We may not have had honest conversation with ourselves at 16 years of age about the cancer that would follow our choice to smoke; cirrhosis that would follow our choice to consume alcohol; addiction with our choice to consume illegal drugs; auto accidents from our choice to drive distracted; heart disease due to inactivity; high blood pressure due to obesity; skin cancer due to overexposure; murder due to compromising our safety by being in dangerous places, having dangerous associates, or being unaware of our surroundings; etcetera.  Yet, when it comes to the day that we lay on an embalming table, the facts are undeniable:  most people chose their deaths. Continue Reading →

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Expectations Great and Small

As I sat in church beside my dear cousin, she leaned over and whispered to me, “You should write about mourning expectations in your article.”  After church, she asked me to accompany her to her home.  My cousin is a world famous quilter and she graciously quilts lovely gifts for those she loves.  I am one of her fortunate recipients.  

As we stood in her sewing room, we took a moment to talk about the expectations and realities of our lives.   As children, she and I both lived near our current homes in a tiny East Texas town.  As teens, we were privileged to briefly room together while attending college.  We both vowed that we would live outside of East Texas for the rest of our lives.  

My cousin married an FBI agent and raised her five sons in wonderful cities across the United States.  She worked the graveyard shift making donuts so that during the day she could be home with her boys and help make ends meet.  I married a career United States sailor and raised our three daughters in San Diego CA.  I did daycare so that I could stay home with my girls and help make ends meet. We both homeschooled our children.  

I am not sure where I thought I would live out my days, and I do not know if my cousin had a specific destination in mind either, but the realities of life find us living out our retirements in this tiny town to which we vowed never to return. Continue Reading →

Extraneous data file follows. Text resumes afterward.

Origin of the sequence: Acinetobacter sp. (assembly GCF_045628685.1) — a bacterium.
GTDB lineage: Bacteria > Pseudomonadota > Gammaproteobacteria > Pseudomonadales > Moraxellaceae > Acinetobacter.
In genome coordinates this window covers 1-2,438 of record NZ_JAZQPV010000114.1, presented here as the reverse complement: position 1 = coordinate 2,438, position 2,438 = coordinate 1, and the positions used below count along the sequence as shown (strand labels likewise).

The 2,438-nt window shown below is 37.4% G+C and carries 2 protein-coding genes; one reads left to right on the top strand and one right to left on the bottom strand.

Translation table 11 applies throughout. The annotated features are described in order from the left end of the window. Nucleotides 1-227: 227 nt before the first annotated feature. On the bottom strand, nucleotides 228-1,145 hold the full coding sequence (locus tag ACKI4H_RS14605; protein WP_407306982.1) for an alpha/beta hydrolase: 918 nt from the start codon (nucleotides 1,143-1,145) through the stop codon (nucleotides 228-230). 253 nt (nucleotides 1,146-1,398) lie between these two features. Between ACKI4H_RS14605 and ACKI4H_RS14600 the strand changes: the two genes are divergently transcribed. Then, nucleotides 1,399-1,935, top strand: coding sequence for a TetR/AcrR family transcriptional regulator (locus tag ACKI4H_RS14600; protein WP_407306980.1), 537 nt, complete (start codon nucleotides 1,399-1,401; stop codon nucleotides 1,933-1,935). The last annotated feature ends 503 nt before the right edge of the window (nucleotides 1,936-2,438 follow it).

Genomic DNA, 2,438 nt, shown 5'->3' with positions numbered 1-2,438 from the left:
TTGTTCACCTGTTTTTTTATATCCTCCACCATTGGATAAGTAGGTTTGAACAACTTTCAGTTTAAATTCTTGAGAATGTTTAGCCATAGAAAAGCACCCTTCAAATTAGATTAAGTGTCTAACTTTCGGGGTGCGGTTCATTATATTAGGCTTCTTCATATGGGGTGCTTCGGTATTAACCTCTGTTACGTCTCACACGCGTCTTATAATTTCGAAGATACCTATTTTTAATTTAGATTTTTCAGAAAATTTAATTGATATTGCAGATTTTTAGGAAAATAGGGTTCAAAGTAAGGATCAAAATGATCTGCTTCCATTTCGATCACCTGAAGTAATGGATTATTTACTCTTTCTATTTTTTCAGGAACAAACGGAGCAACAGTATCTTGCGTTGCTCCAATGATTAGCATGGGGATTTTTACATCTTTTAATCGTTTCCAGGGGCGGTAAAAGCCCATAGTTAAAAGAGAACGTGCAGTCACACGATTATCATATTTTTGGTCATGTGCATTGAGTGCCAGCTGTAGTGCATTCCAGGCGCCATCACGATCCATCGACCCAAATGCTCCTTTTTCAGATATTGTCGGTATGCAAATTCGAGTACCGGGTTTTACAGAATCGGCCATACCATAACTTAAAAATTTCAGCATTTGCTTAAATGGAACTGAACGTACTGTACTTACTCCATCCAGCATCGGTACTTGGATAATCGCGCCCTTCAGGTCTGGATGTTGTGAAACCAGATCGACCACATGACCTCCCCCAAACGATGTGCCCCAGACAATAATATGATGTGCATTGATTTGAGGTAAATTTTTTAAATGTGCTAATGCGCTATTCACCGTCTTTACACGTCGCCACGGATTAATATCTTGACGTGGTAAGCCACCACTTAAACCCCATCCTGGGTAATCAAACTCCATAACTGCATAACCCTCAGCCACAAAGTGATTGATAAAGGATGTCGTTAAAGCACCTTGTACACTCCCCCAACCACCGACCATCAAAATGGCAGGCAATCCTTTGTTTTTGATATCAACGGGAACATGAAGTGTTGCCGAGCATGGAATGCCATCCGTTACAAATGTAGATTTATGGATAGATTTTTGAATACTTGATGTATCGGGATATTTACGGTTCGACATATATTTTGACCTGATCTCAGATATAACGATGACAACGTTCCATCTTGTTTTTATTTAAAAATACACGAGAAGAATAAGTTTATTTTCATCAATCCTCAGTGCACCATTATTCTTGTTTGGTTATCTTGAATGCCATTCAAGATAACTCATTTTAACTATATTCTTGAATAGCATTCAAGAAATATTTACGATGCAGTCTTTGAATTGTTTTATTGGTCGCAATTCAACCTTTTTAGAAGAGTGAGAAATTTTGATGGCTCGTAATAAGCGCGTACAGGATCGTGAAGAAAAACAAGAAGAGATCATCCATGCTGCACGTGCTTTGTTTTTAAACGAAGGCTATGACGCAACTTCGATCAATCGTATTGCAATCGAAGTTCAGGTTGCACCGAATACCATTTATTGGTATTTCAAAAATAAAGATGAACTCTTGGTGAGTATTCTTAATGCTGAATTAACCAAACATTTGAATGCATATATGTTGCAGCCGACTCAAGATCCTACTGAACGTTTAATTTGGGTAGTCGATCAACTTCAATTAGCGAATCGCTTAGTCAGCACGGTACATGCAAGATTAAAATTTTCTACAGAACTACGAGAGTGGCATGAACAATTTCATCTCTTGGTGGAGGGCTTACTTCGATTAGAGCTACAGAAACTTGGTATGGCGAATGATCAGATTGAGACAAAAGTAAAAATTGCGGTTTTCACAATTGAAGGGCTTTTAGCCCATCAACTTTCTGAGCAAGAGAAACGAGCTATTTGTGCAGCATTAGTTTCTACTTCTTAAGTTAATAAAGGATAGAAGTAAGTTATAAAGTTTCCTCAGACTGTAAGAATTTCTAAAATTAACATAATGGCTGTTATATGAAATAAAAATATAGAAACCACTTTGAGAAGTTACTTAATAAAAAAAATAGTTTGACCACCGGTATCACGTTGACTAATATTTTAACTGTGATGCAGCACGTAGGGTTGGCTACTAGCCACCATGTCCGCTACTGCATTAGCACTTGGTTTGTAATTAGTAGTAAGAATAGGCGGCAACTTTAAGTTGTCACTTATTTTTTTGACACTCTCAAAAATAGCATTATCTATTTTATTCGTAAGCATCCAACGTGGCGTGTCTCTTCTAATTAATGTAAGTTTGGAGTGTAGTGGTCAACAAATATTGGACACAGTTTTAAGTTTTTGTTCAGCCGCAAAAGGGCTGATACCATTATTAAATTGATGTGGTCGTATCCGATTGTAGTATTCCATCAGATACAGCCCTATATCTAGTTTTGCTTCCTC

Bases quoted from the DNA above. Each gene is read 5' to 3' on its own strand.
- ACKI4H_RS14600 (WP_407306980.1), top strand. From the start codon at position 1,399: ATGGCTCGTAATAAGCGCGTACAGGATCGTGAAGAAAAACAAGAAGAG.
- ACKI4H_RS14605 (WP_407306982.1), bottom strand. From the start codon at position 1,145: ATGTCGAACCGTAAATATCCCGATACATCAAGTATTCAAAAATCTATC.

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Last night as I prepared to retire, I opened my electronic device to social media to check on last weeks events in the lives of my friends and family.  A friend of mine, whose daughter had, many years ago, attended my daycare facility, posted a sweet comment referencing an article I had written.  Her daughter is now a married woman.  It amazes me how quickly children grow into adults and how quickly I grew into a senior.  

Earlier, I had decided to attend a seminar about self-reliance.  Thankfully, self-reliance is not one of my struggles, however, I am often asked to help others obtain this worthwhile quest, and therefore find it advantageous to continually seek new information toward its fulfillment.  I asked my husband to accompany me and as we prepared to leave our home, we briefly discussed a beautiful Christmas present he had given me this past season that carried significant personal meaning.  

Prior to Christmas, while my husband and I were shopping I spotted the present he gave me.  My attention, however, was focused on an item sitting beside it that was perfect for my sister-in-law.   My husband told me that when he went back to purchase my gift, the sales lady expressed relief and happiness.  She said that when the item was set out for display, she had hoped he would see it and buy it, as she knew that it and I were perfectly suited.  She was right, and her observation indicates an intimate knowledge of me personally and compliments me in a unique and endearing manner.